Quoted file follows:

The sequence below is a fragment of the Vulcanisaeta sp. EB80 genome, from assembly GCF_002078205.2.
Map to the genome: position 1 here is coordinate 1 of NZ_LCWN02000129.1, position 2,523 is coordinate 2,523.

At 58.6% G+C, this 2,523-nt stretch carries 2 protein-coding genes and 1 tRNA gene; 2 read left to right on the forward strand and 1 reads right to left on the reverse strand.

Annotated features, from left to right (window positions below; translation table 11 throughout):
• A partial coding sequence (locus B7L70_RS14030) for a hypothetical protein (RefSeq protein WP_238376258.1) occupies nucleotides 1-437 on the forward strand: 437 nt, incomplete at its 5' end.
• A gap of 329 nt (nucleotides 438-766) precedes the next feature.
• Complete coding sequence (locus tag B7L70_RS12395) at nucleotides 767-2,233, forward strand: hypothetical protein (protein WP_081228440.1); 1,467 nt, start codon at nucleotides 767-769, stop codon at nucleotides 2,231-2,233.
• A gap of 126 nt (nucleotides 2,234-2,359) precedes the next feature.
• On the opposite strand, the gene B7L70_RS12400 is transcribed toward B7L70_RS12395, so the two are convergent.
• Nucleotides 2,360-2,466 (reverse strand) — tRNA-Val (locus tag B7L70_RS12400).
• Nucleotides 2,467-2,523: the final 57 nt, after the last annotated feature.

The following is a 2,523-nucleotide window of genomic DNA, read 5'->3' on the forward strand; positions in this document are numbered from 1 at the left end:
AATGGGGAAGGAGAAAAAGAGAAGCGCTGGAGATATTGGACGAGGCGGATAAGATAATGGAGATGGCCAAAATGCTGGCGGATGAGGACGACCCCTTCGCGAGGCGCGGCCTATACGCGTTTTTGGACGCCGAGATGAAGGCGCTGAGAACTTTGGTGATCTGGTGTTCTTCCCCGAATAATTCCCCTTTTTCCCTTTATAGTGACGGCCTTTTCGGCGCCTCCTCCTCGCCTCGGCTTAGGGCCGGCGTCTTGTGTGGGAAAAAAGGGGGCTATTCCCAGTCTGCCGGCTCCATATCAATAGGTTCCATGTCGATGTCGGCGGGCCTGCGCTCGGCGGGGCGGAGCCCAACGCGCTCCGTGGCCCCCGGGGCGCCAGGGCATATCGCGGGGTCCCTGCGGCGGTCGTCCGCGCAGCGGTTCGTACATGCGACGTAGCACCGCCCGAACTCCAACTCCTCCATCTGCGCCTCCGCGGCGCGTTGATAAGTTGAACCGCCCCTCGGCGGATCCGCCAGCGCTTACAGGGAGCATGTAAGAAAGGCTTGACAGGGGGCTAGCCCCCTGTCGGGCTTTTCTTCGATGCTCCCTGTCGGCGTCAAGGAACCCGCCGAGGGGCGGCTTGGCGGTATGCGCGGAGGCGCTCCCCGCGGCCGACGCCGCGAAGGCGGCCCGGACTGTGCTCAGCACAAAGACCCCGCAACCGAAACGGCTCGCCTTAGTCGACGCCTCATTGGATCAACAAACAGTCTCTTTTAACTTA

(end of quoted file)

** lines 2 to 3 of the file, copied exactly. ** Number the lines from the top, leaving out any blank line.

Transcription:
Map to the genome: position 1 here is coordinate 1 of NZ_LCWN02000129.1, position 2,523 is coordinate 2,523.

At 58.6% G+C, this 2,523-nt stretch carries 2 protein-coding genes and 1 tRNA gene; 2 read left to right on the forward strand and 1 reads right to left on the reverse strand.